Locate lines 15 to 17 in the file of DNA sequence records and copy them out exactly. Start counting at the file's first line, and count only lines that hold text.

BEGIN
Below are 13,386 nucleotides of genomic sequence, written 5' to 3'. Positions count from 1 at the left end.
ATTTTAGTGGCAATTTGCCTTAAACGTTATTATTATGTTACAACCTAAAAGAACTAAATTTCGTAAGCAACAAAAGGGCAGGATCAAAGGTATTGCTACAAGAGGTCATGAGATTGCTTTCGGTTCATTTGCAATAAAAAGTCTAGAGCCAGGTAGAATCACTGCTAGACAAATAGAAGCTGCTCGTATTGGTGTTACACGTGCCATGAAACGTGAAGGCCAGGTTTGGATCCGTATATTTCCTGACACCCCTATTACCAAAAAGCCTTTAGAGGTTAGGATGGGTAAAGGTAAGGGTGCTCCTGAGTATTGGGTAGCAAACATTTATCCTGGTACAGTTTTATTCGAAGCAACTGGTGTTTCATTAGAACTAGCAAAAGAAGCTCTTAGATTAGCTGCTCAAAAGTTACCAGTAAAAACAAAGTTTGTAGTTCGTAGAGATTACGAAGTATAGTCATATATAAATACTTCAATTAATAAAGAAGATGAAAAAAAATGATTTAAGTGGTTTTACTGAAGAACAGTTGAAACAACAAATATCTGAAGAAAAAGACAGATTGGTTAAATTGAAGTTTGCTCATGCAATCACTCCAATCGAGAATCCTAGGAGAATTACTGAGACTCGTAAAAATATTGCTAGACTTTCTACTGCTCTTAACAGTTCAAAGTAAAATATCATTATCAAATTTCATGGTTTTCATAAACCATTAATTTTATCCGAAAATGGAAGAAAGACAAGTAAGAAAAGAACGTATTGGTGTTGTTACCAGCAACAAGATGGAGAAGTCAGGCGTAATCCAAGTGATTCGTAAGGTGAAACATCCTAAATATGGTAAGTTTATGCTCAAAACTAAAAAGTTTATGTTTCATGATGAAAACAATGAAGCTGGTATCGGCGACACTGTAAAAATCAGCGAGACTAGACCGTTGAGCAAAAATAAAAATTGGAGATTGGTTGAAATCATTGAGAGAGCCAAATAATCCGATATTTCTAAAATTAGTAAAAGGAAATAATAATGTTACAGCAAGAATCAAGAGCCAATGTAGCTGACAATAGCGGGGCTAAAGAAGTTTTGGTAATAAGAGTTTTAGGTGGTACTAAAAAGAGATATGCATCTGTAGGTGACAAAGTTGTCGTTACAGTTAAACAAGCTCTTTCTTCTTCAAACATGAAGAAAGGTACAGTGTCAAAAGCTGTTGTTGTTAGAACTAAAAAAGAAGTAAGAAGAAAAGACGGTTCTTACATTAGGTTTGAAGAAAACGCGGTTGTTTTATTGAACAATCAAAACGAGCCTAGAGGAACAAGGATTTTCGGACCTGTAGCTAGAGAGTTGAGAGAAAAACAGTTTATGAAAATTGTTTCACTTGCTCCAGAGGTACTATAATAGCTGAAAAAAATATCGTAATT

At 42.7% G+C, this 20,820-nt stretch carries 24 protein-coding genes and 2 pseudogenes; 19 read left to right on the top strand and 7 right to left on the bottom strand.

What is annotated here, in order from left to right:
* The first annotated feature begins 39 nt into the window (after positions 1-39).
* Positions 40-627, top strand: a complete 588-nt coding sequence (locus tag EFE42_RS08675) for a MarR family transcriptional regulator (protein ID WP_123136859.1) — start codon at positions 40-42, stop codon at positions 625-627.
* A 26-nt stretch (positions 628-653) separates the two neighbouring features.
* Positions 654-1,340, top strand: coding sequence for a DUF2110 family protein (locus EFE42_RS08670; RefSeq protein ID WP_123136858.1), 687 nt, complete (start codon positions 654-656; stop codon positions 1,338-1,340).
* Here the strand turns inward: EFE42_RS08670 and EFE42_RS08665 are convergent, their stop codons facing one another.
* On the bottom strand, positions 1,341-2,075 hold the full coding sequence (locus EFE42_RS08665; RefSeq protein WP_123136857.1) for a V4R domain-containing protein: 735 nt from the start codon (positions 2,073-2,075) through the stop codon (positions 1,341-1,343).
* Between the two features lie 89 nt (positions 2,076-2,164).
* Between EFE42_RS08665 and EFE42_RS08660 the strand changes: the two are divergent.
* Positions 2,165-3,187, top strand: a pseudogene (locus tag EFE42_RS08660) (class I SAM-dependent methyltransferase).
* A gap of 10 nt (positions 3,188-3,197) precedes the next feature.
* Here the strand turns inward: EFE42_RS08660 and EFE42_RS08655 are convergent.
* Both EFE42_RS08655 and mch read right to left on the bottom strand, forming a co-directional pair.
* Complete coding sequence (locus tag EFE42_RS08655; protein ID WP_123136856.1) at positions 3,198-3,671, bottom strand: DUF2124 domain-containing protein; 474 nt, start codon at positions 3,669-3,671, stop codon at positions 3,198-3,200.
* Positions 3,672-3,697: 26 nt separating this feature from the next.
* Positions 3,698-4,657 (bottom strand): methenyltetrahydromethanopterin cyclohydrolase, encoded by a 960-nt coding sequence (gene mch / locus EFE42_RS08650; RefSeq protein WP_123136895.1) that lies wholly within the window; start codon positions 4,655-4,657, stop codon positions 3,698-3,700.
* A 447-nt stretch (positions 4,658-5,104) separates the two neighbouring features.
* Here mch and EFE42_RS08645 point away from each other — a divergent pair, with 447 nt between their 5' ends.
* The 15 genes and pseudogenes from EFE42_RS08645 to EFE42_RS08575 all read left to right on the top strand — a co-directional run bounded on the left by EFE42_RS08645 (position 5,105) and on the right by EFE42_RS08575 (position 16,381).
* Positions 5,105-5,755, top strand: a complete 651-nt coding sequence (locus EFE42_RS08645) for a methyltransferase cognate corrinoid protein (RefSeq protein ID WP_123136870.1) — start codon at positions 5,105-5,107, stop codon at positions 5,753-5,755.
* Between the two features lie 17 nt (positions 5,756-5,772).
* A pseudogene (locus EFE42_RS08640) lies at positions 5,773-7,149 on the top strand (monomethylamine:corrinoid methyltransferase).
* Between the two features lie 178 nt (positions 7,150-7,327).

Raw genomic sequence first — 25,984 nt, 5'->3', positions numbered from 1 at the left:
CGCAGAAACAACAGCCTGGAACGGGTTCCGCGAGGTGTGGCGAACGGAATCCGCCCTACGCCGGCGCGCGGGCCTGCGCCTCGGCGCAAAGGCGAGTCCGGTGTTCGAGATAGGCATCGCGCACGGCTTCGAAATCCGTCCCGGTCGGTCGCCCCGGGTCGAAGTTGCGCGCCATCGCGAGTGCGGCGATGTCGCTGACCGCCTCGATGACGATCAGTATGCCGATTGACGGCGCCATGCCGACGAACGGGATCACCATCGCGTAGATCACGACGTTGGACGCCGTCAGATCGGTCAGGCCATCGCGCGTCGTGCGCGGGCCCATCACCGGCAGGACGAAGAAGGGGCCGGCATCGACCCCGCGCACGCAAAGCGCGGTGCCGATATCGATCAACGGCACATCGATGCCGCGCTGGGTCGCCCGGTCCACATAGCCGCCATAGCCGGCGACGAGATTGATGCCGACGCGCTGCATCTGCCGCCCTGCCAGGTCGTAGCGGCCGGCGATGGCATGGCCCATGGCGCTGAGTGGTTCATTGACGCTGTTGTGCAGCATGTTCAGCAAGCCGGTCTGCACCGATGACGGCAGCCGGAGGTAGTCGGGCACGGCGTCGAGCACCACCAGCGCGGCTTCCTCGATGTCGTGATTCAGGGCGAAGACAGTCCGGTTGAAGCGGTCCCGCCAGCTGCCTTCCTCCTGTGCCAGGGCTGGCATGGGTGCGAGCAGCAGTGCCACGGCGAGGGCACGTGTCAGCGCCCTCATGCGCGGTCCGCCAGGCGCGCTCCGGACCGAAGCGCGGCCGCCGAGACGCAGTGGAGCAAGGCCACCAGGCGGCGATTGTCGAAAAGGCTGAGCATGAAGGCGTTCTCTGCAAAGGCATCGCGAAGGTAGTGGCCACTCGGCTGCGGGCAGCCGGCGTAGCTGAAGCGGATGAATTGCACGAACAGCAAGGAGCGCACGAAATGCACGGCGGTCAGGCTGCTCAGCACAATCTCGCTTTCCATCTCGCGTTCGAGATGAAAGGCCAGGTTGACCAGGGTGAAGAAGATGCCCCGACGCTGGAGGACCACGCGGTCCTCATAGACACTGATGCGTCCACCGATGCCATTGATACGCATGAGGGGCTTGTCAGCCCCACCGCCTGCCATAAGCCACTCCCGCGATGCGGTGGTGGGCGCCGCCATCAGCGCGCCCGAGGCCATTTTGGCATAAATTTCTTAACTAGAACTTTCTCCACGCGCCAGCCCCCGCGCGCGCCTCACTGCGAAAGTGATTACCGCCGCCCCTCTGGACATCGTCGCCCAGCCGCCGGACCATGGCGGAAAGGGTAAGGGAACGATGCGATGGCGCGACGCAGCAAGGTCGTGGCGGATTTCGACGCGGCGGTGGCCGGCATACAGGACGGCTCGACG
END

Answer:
* Here the strand turns inward: EFE42_RS08660 and EFE42_RS08655 are convergent.
* Both EFE42_RS08655 and mch read right to left on the bottom strand, forming a co-directional pair.
* Complete coding sequence (locus tag EFE42_RS08655; protein ID WP_123136856.1) at positions 3,198-3,671, bottom strand: DUF2124 domain-containing protein; 474 nt, start codon at positions 3,669-3,671, stop codon at positions 3,198-3,200.